5. Don’t waste time on a crappy book. Somewhat contradictorily, this tip warns that if your slow-starter doesn’t eventually pick up (like, maybe, by halfway through)–put it down immediately. I can’t tell you how many hours I’ve wasted wading through a snooze-fest that ends up worse than that abysmal disaster Waking Ned Divine. I admit that some of the better-known authors actually don’t keep me engaged enough to get through their stuff–Michael Crichton (Airframe, specifically), Tom Clancy, and Dean Koontz are a little too far on the science/explanation side of things to keep my mind occupied most of the time.
  6. Expand. After you’ve found a book you like, see if it’s the author’s writing that you prefer, or the genre itself. When I first started with the James Rollins books (as an on-duty lifeguard–no joke), I read Amazonia, followed by Excavation. Having been thoroughly satisfied after, I quickly snatched up the other three available at Half Price Books, and a few more from Amazon. Now, my wife is halfway through his non-series titles and is making quick work of his Sigma Force novels. My point is–you’ll eventually find a “favorite” author, even if it’s just a formulaic approach in a tried-and-true category. Finally, branch out into other authors in the same or a similar genre–I like to use a tool called What Should I Read Next–or Yahoo! Answers. Again, some of the authors might be a little slow for you, but don’t give up.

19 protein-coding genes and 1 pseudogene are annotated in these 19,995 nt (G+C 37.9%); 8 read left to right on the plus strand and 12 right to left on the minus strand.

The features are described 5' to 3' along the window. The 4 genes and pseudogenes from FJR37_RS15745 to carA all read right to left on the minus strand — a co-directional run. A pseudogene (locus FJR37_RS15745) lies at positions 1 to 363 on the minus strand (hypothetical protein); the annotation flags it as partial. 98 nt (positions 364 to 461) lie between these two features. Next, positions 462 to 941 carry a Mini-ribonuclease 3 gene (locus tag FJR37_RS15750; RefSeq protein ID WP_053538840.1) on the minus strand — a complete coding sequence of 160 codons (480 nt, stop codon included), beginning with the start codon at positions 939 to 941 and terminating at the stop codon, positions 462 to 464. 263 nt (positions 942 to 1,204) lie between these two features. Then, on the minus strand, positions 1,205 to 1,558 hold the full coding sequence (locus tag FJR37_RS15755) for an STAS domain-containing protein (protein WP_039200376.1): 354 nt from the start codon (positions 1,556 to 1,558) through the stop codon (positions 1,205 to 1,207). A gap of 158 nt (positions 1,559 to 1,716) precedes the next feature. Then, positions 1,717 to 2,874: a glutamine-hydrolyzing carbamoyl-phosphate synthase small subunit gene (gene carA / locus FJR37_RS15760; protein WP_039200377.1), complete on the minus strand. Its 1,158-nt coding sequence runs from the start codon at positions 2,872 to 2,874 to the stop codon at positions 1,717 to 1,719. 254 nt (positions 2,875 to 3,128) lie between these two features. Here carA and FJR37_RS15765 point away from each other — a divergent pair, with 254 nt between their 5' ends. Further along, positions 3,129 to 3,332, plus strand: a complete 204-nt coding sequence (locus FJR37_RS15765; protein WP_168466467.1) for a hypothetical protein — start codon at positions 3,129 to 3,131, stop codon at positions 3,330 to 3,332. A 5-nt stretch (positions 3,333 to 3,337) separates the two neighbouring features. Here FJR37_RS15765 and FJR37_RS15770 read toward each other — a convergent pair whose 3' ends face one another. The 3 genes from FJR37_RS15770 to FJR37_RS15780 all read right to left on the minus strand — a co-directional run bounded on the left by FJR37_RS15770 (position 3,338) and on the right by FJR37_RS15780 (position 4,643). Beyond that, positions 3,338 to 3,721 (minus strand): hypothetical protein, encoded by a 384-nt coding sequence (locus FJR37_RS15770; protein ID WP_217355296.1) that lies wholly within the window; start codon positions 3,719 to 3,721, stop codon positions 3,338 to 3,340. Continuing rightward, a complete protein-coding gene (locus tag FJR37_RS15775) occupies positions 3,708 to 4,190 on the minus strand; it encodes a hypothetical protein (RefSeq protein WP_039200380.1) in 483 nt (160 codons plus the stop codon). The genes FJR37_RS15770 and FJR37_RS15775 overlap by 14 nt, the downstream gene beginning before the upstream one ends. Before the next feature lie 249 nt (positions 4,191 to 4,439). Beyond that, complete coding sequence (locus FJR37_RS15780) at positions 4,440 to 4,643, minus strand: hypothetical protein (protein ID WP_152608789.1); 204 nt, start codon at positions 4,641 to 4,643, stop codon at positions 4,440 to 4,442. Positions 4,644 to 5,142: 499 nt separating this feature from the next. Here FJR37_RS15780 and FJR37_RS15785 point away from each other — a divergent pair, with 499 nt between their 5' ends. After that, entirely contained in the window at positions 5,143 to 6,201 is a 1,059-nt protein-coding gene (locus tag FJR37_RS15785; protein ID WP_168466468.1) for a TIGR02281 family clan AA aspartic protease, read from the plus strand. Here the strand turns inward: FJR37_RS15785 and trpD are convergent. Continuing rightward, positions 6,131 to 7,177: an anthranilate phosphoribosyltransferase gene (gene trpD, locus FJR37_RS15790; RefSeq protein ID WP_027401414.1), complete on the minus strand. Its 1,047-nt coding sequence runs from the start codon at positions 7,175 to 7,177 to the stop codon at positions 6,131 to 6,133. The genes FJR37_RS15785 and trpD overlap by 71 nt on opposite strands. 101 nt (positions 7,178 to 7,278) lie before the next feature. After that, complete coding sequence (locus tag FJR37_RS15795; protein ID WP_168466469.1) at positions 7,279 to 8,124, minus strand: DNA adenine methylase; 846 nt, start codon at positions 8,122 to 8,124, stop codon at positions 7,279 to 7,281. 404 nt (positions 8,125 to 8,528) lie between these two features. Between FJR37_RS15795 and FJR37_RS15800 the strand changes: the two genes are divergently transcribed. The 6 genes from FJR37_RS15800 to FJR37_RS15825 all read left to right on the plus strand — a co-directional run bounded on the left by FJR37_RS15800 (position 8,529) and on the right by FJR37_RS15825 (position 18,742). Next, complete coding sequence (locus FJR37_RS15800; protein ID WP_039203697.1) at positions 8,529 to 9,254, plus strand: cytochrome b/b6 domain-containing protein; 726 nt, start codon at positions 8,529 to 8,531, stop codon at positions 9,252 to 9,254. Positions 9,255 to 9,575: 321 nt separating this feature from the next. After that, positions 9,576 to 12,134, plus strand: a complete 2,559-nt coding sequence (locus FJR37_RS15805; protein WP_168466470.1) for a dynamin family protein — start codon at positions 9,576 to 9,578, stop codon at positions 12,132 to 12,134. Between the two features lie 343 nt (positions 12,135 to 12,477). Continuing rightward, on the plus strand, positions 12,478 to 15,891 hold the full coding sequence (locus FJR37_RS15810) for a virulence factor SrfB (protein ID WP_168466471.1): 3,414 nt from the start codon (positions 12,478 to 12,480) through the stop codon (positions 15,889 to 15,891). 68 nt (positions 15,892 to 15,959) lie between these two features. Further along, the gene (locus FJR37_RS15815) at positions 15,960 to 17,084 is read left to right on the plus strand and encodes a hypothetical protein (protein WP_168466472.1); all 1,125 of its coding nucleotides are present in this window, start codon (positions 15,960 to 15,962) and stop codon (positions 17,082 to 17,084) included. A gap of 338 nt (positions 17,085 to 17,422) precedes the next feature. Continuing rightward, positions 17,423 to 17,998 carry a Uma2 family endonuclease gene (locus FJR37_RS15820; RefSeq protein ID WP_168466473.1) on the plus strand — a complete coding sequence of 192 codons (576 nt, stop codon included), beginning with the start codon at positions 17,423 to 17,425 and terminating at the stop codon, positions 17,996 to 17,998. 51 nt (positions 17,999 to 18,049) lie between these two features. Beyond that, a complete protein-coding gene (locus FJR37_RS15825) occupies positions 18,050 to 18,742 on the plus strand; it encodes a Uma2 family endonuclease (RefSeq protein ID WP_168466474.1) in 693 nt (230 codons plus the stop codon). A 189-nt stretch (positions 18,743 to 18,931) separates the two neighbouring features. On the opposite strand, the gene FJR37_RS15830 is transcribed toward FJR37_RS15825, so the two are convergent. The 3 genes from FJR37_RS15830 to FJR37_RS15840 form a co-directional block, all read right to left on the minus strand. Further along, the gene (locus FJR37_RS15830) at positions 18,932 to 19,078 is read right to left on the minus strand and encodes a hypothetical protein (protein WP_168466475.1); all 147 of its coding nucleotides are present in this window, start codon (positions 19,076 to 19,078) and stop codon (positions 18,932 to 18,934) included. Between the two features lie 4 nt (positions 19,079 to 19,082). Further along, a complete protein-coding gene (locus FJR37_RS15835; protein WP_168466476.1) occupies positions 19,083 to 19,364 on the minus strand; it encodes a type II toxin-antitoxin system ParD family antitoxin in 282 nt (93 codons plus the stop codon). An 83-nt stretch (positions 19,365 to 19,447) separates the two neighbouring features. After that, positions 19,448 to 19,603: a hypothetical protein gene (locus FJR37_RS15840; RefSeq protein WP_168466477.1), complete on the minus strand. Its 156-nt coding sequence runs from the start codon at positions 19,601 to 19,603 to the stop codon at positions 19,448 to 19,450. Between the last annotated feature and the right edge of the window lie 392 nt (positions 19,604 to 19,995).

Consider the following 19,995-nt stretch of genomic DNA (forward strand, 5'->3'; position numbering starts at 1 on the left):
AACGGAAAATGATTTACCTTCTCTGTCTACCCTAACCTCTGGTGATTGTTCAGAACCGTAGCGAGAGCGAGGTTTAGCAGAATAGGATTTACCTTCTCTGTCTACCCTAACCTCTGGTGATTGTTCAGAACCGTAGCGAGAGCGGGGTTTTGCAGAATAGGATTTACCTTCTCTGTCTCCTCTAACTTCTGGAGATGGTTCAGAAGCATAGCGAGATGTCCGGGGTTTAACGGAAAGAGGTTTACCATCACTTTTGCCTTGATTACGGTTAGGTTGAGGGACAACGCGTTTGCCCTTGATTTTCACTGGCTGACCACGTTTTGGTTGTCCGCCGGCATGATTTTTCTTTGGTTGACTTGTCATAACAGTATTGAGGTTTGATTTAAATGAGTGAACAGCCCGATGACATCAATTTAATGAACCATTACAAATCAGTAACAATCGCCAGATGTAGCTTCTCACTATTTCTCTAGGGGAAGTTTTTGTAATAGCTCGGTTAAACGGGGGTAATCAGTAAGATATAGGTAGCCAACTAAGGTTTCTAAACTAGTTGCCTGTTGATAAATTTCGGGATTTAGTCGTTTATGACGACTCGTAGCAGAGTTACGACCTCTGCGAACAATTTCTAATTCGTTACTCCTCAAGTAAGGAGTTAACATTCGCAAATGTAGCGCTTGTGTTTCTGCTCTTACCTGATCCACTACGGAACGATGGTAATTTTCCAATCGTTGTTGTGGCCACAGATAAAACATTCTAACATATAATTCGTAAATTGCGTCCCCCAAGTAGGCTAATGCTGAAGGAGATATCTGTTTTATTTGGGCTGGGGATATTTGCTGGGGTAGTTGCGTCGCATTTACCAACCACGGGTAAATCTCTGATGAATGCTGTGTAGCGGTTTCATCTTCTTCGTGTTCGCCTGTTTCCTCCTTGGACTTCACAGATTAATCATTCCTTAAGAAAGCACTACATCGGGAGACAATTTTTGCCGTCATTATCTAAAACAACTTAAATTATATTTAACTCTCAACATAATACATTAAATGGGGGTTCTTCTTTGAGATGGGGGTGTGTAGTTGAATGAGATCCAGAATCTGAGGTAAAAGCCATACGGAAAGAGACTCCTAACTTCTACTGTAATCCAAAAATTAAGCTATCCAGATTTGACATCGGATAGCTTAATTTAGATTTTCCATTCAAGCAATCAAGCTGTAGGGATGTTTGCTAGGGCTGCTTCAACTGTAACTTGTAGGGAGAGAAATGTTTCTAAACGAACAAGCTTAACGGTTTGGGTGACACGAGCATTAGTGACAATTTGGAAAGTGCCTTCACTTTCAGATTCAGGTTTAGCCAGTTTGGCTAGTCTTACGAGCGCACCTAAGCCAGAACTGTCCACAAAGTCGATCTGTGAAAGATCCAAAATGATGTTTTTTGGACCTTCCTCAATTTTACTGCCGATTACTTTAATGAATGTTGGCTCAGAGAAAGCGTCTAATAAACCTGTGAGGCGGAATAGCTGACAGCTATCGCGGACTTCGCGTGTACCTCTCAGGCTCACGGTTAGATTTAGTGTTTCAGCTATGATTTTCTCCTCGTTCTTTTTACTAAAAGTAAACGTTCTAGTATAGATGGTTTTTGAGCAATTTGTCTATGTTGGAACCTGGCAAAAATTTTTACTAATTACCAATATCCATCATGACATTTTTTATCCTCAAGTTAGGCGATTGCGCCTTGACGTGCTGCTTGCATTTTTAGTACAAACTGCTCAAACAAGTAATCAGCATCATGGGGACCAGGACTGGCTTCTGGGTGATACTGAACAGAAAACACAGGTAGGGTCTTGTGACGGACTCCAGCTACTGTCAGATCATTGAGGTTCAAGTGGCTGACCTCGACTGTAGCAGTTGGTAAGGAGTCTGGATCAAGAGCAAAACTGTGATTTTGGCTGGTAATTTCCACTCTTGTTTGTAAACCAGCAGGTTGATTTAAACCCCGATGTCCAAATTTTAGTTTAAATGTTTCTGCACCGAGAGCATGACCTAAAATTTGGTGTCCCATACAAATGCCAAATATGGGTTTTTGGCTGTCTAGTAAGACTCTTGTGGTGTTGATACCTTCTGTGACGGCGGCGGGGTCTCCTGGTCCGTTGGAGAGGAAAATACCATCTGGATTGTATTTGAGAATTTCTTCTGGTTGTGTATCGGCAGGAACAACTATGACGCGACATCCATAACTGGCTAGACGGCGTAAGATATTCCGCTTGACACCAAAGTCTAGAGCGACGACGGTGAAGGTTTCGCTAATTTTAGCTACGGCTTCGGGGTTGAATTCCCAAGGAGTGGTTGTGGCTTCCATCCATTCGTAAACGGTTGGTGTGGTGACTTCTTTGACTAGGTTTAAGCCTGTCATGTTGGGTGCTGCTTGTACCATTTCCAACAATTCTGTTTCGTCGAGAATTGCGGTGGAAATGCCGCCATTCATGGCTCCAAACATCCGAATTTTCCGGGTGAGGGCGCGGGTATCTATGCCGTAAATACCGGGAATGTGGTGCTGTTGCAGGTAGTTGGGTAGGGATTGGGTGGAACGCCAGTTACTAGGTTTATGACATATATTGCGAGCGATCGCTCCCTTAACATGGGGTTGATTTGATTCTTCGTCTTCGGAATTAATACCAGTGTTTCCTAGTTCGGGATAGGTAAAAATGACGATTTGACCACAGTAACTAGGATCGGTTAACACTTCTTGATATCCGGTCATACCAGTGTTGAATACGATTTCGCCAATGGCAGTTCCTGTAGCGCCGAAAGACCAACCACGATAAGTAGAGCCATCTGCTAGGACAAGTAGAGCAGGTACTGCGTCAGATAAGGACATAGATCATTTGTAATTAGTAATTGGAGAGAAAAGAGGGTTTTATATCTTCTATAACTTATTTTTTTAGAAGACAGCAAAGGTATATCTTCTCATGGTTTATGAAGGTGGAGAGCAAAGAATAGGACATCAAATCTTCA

7. Have a book-acquisition and downsizing process. This is my fancy term for ensuring that you not only don’t break the bank finding new books to read as well as finding a decent way to dismiss of read yet not “keepworthy” titles. I, like most avid bookies, am a pseudo-collector, wanting to keep as trophies the books I’ve purchased and consumed. However, this is not reasonable for most sane people, as books are heavy and very expensive if purchased new off the shelf. They take up a lot of space, and aren’t usually worth their weight in paper when they’re used. However, here’s a brief outline of the ways I’ve found to keep a nice cultivated bookshelf:

Keeping a Book Collection: First, you’ll need to figure out how to get your books:

  • Library. Again, this is by far the cheapest and most “green” way of reading–no space taken up in the home, and no money spent acquiring or shipping the few hundred sheets of paper. The downside is, of course, that you can’t keep the books.